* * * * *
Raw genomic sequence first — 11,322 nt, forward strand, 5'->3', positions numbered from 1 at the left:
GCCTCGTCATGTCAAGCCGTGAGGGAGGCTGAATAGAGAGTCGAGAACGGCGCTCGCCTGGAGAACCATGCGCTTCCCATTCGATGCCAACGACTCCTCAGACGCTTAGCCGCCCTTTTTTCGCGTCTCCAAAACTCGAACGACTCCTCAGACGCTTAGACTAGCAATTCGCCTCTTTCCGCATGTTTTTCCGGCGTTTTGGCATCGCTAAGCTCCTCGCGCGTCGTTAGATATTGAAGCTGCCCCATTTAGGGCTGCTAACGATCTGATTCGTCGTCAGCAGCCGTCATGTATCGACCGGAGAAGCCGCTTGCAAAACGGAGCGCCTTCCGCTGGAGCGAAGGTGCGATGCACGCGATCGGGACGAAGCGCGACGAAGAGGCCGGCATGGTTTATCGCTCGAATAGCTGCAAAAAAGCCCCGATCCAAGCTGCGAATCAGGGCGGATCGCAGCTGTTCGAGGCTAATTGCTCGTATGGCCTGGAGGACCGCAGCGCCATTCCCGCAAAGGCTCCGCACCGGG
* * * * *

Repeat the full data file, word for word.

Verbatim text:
Raw genomic sequence first — 11,322 nt, forward strand, 5'->3', positions numbered from 1 at the left:
GCCTCGTCATGTCAAGCCGTGAGGGAGGCTGAATAGAGAGTCGAGAACGGCGCTCGCCTGGAGAACCATGCGCTTCCCATTCGATGCCAACGACTCCTCAGACGCTTAGCCGCCCTTTTTTCGCGTCTCCAAAACTCGAACGACTCCTCAGACGCTTAGACTAGCAATTCGCCTCTTTCCGCATGTTTTTCCGGCGTTTTGGCATCGCTAAGCTCCTCGCGCGTCGTTAGATATTGAAGCTGCCCCATTTAGGGCTGCTAACGATCTGATTCGTCGTCAGCAGCCGTCATGTATCGACCGGAGAAGCCGCTTGCAAAACGGAGCGCCTTCCGCTGGAGCGAAGGTGCGATGCACGCGATCGGGACGAAGCGCGACGAAGAGGCCGGCATGGTTTATCGCTCGAATAGCTGCAAAAAAGCCCCGATCCAAGCTGCGAATCAGGGCGGATCGCAGCTGTTCGAGGCTAATTGCTCGTATGGCCTGGAGGACCGCAGCGCCATTCCCGCAAAGGCTCCGCACCGGG